Health-Awareness Months

June Health: National Safety Month

In observance of National Safety Month in June, Elevate Black Health seeks to acknowledge the diverse safety concerns impacting our community’s well-being. However, to narrow down the topic of this article, the primary focus is on the critical importance of Workplace Safety and its profound implications for public health within the Black community. Promoting workplace safety within the Black community is not just a matter of corporate responsibility; it’s a vital component of public health equity. By acknowledging historical injustices, addressing health disparities, and advocating for inclusive policies, employers can create environments where Black workers feel valued and protected.

Ensuring workplace safety not only safeguards individual well-being but also contributes to broader public health goals, fostering economic empowerment, community resilience, and social justice. Workplace safety represents a crucial step toward building a healthier, more equitable society where everyone has the opportunity to thrive.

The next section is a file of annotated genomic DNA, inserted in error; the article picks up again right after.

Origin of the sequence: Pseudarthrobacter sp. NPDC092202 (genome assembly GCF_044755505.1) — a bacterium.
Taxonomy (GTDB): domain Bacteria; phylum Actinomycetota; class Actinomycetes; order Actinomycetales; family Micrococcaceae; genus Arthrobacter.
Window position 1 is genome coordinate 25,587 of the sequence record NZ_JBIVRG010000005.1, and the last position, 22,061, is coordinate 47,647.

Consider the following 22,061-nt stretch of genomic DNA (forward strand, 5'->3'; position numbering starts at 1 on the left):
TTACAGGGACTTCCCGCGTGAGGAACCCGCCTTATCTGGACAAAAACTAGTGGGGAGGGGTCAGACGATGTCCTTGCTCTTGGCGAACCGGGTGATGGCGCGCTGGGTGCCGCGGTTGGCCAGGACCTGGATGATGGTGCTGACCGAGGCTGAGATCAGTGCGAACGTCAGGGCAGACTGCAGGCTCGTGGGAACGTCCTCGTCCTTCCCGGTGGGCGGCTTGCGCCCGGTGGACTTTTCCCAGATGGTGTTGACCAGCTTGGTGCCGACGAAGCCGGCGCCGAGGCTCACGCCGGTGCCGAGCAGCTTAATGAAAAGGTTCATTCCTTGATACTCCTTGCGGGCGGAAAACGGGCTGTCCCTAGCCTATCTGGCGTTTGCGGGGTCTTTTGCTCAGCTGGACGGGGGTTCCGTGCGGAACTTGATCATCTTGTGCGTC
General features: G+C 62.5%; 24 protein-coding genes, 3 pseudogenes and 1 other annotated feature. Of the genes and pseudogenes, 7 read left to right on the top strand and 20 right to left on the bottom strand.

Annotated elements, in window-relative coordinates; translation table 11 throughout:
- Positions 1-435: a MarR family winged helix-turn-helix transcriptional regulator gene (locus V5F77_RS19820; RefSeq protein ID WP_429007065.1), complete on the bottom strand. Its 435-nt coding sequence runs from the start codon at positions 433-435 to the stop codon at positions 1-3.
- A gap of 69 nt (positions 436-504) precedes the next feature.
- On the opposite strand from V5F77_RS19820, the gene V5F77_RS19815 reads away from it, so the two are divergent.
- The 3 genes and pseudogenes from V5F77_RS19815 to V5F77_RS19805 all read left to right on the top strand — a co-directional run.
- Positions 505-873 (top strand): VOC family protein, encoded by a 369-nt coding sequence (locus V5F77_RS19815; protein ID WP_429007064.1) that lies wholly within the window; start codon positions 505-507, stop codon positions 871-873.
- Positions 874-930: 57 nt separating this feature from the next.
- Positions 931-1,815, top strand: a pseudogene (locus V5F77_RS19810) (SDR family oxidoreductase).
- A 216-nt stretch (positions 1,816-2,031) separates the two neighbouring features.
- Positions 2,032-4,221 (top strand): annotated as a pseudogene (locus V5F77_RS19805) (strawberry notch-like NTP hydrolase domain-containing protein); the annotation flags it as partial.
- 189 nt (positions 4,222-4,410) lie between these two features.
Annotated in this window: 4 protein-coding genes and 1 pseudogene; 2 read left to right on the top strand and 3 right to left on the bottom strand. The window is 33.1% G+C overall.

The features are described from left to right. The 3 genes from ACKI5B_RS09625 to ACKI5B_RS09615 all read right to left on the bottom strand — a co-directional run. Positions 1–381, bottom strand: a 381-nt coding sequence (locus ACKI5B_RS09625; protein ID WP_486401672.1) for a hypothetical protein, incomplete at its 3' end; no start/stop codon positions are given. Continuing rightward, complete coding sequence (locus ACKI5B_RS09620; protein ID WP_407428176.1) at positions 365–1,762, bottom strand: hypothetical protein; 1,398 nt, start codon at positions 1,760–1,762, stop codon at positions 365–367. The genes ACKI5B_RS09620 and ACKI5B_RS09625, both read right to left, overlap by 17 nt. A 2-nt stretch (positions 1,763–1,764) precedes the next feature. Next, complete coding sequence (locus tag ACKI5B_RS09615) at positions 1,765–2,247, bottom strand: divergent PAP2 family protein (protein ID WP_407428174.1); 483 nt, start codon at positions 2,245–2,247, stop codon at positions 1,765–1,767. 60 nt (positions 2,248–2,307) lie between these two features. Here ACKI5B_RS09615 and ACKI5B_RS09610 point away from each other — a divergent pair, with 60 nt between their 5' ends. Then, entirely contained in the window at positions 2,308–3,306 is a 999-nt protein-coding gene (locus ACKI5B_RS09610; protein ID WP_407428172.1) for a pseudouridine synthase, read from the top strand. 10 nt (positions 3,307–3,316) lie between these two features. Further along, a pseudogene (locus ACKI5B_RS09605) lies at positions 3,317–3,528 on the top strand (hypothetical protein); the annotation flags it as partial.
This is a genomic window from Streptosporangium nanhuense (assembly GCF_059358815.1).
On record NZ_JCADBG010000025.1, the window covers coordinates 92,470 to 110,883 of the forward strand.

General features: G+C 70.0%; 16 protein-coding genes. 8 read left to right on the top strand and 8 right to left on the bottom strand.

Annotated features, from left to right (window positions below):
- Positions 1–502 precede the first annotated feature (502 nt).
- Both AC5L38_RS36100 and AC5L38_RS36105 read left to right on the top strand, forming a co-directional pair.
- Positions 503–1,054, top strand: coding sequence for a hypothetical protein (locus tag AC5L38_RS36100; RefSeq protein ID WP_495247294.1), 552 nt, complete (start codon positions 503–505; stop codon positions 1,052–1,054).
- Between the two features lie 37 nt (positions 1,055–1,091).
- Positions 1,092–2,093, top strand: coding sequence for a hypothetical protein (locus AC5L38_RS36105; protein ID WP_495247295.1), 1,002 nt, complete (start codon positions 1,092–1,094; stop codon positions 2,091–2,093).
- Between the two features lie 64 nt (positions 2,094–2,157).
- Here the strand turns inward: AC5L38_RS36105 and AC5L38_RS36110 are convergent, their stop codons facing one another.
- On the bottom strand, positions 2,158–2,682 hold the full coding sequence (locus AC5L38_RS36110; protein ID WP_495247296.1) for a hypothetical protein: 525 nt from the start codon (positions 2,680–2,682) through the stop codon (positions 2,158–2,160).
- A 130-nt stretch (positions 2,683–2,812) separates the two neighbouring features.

Many times Black employees may not advocate for their own workplace safety for fear of:

  1. Retaliation
  2. Historical or perceived mistrust
  3. Lack of representation
  4. Economic vulnerability
  5. Stigma

Employers should not assume all employees will speak up regarding unsafe environment in the workplace. To help mitigate, we suggest that employers should also actively enforce Equal Employment Opportunity (EEO) for public safety by implementing policies and practices that prioritize both safety and nondiscrimination. EEO contributes to the overall well-being of communities; helps to reduce disparities in access to employment and opportunities for career advancement, which can have significant implications for health outcomes. When we have stable employment and fair working conditions, we are more likely to experience better physical and mental health, leading to healthier communities overall. Additionally, EEO practices tend to foster a sense of belonging and safety in the workplace, which further supports our personal well-being and productivity. Overall, EEO plays a vital role in promoting public health by fostering environments that support equal opportunities and fair treatment for not just the Black community, but all individuals.